Natural medicine and holistic health solutions deserve the support and backing of the scientific community. Being truly healthy isn’t really possible without using natural methods for wellness. But you need to watch out for companies that make far-fetched claims like the capacity for instantly curing serious disease. While holistic methods can produce immediate improvements, they often yield gradual, long-range benefits that lead to optimal health.
Consider the controversy over the Dannon brand of yogurt called Activia, a mainstream product whose marketing messages have drawn fire and a lawsuit.
Activia includes probiotics, live bacteria that are touted to both regulate digestion and improve one’s immune system. These bacteria live naturally in your intestines, although scientists believe that, as one ages, these good-for-you and necessary microorganisms dwindle in number. According to the marketing claims made by Dannon, the probiotics included in its Activia brand yogurt at once resupply your intestines with more probiotics while improving your health via immune system support.
Before diving into the details of the lawsuit, I’d like to state that probiotics are definitely beneficial. Again, my issue is with false or overstated health claims being attached to natural products, thereby giving the entire field a bad name. As a matter of fact, even the World Health Organization gives probiotics the thumbs up: “Live microorganisms, which, when administered in adequate amounts, confer a health benefit on the host.”
Probiotic health benefits are many, and include digestive support and immune system strengthening that lowers your risk for colds and upper respiratory tract infections.
For instance, reviews of probiotic studies find that they can help protect different parts of the body. Here are two abstracts that detail this kind of protection:
Nearly all studies reported a shortened duration of diarrhea and reduced stool frequency in people who received probiotics compared to the controls. Overall, probiotics reduced the duration of diarrhea by about 25 hours and the risk of diarrhea lasting four or more days by 59 percent, and probiotics resulted in about one fewer diarrheal stool on day 2 after the intervention. However, there was very marked variability in the study findings, so these estimates are approximate. We concluded that these results were very encouraging, but more research is needed to identify exactly which probiotics should be used for which groups of people and to assess the cost-effectiveness of this treatment.
The live-microorganisms intervention was found to be better than placebo in reducing the number of participants experiencing episodes of acute URTI (upper respiratory tract infections) and the rate ratio of episodes of acute URTI, but the results in our review showed some limitations. Limited information from only three of the trials showed that live microorganisms can reduce the prescription of antibiotics.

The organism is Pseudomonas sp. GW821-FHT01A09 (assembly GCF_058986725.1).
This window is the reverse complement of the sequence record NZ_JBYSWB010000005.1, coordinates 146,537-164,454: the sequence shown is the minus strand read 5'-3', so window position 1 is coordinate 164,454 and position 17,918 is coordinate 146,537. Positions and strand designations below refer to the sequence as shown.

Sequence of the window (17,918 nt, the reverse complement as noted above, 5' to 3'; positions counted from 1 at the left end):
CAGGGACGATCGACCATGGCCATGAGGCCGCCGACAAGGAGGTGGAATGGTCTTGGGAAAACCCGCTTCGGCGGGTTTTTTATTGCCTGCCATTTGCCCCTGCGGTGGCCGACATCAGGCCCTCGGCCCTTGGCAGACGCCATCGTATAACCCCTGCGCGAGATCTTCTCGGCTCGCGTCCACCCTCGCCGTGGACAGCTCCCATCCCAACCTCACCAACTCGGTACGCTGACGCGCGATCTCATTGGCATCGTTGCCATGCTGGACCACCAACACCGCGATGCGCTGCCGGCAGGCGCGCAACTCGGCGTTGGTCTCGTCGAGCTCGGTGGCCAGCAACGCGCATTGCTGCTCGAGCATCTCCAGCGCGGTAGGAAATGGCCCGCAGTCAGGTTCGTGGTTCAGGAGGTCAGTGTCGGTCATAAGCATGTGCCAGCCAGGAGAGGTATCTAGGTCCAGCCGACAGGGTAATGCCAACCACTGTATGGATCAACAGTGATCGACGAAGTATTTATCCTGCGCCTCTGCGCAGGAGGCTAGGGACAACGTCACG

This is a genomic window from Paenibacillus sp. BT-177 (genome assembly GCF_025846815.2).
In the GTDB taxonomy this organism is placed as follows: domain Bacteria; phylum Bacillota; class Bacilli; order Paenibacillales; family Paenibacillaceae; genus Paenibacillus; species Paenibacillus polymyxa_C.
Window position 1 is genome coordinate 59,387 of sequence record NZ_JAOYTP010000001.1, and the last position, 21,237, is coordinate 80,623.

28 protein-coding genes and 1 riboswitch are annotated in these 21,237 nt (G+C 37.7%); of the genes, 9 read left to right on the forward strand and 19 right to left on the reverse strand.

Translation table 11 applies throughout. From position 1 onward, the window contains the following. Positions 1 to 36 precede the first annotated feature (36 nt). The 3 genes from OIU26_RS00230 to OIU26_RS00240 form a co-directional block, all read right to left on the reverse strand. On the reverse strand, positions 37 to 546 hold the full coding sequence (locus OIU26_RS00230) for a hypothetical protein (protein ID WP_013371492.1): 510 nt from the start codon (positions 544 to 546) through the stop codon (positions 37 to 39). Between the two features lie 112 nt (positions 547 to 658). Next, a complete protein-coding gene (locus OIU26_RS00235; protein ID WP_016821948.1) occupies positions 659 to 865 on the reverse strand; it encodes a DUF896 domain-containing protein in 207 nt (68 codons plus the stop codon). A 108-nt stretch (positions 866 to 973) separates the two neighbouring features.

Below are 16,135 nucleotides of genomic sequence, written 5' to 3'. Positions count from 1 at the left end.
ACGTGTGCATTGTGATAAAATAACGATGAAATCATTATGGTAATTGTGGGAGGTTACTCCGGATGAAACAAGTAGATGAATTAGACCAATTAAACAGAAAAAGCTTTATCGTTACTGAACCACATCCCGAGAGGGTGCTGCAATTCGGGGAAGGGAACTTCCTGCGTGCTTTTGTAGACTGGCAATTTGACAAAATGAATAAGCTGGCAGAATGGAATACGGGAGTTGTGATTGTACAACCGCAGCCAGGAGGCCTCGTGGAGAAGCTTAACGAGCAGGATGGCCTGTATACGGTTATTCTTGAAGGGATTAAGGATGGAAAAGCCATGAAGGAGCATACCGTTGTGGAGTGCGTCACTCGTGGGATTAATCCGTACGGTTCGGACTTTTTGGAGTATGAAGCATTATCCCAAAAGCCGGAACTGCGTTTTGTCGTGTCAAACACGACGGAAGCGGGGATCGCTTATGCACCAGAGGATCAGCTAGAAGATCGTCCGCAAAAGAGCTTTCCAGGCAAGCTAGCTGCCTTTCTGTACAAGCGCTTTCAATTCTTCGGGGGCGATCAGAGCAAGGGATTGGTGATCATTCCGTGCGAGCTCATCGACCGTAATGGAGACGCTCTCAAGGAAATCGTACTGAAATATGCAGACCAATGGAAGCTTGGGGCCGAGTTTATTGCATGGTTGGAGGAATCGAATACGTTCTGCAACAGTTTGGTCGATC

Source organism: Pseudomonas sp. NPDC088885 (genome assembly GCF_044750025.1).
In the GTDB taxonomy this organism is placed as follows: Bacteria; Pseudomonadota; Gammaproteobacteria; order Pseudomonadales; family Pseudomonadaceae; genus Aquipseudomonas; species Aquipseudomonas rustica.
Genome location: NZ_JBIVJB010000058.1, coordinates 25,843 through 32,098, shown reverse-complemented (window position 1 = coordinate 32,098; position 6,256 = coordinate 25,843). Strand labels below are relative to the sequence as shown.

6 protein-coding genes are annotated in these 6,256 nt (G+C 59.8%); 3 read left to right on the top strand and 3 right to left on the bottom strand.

Probiotics are indisputably good things: friendly bacteria that aid digestion, support immunity and decrease the length of influenza infections and diarrhea. So why is Dannon being sued for its probiotic yogurt brand, Activia?
The suit holds that the Dannon’s marketing claims have been over the top.
According to the lawsuit details, about 40 percent of Dannon’s sales (roughly $100 million) from 2008 were directly linked to its two probiotic brands, Activia and DanActive. The public outcry came when consumers realized that they were duped by Dannon into paying 30 percent more for these beneficial bacteria yogurt products than for other regular yogurts. The lawsuit seeks remuneration to consumers who purchased Activia believing the product had better health benefits than normal yogurt.
Dannon, the suit says, failed to show studies proving Activia provided consumers with “health benefits superior to other brands of yogurt.” In other words, despite its higher price and impressive advertising campaign, Activia offers the same probiotic benefits as any other run-of-the-mill regular yogurt. (Other mainstream marketers have run into trouble making claims for things like special soaps.)
This brings me back to my opening point that natural health products are generally good for you. Distrust and trouble come from false claims, often fantastical ones, that are not clinically proven. Testing overinflated claims reveals a paucity of evidence. Yes, scientific evidence does support the product’s efficacy but doesn’t jibe with the exaggerated marketing messages.
In the end, it’s not the particular product so much as the natural element itself that is most useful. You can do without spending extra on Activia, but getting your probiotics is a good thing. They are in fermented dairy products, yogurt, soy products, tempeh and supplements.